In a resonator fiber optic gyro (RFOG), the counter-propagating light beams are desirably monochromatic (e.g., in a single frequency) and circulate through multiple turns of the fiber optic coil and for multiple passes through the coil using a device, such as a fiber coupler, that redirects light that has passed through the coil back into the coil again (i.e., circulates the light). The beam generating device modulates and/or shifts the frequencies of each of the counter-propagating light beams so that the resonance frequencies of the resonant coil may be observed. The resonance frequencies for each of the CW and CCW paths through the coil are based on a constructive interference condition such that all light-waves having traversed the coil a different number of times interfere constructively at any point in the coil. As a result of this constructive interference, an optical wave having a wavelength λ is referred to as “on resonance” when the round trip resonator optical pathlength is equal to an integral number of wavelengths. A rotation of the coil produces a different optical pathlength for clockwise and counterclockwise propagation, thus producing a shift between the respective resonance frequencies of the resonator, and the frequency difference, such as may be measured by tuning the difference in the CW beam and CCW beam frequencies to match the resonance frequency shift of the closed optical path due to rotation, indicates the rotation rate.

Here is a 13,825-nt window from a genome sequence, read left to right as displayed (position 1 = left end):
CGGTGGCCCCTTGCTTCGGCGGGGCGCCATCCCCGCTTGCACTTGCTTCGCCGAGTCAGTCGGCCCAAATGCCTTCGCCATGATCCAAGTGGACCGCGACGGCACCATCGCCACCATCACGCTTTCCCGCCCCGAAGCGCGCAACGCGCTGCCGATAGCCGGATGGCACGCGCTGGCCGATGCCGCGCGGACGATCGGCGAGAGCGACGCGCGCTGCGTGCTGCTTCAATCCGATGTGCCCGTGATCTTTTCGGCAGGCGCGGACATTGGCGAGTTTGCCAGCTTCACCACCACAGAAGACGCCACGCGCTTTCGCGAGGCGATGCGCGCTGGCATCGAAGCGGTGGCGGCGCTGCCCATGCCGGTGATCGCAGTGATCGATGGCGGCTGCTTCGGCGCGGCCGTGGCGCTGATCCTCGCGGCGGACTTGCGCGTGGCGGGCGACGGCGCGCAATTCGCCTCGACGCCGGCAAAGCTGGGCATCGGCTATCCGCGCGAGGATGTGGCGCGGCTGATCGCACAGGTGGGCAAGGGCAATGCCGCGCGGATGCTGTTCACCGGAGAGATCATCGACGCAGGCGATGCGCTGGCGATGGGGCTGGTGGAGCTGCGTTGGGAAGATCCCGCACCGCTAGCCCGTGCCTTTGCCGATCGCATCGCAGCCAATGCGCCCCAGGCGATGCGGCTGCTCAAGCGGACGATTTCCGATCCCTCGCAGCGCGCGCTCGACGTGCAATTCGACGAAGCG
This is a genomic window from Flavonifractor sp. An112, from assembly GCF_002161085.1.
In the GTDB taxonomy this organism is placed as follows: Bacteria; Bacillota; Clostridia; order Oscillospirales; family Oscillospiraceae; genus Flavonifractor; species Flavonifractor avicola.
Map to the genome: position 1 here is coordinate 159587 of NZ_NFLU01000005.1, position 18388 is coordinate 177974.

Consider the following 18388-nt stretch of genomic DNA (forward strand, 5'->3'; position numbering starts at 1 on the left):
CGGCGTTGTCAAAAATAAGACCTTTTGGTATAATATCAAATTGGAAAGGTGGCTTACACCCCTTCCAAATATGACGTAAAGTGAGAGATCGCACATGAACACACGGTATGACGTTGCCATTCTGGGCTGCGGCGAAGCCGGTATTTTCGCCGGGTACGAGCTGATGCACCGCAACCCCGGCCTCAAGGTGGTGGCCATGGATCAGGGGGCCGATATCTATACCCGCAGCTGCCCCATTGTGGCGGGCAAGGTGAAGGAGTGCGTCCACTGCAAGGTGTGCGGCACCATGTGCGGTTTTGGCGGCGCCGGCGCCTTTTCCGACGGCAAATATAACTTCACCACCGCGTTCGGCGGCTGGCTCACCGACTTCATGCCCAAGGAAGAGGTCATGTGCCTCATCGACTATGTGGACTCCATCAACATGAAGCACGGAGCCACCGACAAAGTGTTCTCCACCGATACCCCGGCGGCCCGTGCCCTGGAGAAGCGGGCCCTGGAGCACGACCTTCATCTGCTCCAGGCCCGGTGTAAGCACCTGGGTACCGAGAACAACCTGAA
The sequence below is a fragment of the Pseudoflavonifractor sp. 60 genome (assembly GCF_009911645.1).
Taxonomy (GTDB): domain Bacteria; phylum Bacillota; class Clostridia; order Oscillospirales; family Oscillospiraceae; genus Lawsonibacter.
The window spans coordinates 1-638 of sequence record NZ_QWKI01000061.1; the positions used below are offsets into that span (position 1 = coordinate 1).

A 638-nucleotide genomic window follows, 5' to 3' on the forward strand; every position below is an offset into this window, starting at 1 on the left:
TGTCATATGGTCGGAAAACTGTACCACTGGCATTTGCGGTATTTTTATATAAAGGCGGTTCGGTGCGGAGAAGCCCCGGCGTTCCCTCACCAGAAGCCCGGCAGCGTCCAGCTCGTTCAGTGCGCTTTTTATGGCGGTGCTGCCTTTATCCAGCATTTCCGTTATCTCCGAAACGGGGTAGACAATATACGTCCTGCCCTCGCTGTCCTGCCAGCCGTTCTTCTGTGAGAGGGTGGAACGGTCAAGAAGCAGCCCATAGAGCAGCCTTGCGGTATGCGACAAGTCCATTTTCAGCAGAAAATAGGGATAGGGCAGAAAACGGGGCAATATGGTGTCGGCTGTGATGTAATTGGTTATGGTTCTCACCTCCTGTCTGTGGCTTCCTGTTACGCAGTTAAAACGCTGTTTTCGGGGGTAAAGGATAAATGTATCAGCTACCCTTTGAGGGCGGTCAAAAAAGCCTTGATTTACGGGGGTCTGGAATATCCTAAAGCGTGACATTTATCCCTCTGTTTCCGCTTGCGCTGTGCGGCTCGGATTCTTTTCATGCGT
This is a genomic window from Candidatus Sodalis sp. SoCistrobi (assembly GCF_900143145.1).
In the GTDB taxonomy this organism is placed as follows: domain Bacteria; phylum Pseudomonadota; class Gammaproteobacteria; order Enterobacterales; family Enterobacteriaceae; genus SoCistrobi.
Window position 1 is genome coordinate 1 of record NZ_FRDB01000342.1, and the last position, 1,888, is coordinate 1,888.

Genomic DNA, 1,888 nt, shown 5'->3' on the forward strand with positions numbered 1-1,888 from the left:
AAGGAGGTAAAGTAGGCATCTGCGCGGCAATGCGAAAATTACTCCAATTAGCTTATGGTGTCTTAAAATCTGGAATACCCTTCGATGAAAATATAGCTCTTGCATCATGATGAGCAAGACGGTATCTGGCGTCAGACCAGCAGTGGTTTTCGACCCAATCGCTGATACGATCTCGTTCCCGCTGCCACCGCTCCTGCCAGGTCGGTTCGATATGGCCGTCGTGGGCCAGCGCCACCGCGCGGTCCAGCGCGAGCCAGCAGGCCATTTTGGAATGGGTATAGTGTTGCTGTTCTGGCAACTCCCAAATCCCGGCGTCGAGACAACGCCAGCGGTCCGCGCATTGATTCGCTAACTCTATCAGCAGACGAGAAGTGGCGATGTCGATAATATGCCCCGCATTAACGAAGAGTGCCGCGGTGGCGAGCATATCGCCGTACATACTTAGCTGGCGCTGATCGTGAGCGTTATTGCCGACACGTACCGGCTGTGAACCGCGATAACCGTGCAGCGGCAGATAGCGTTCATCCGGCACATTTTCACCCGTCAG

Frequency shifters and phase modulators have been used with the beam generating device (e.g., a laser light source) to modulate and shift the frequencies of each of the counter-propagating light beams so that the resonance frequencies of the resonant coil may be observed. The frequency shifters and phase modulators may be difficult to economically implement particularly for smaller scale applications or implementations of the resonator gyro. Alternatively, tunable lasers may be used for introducing the counter-propagating light beams and for resonance detection without the use of frequency shifters and phase modulators. However, when using two or more tunable lasers for resonance detection, the relative frequency noise between such lasers is typically the greatest contributor to angle random walk (ARW) which decreases the rotation rate accuracy of detected by the resonator gyro.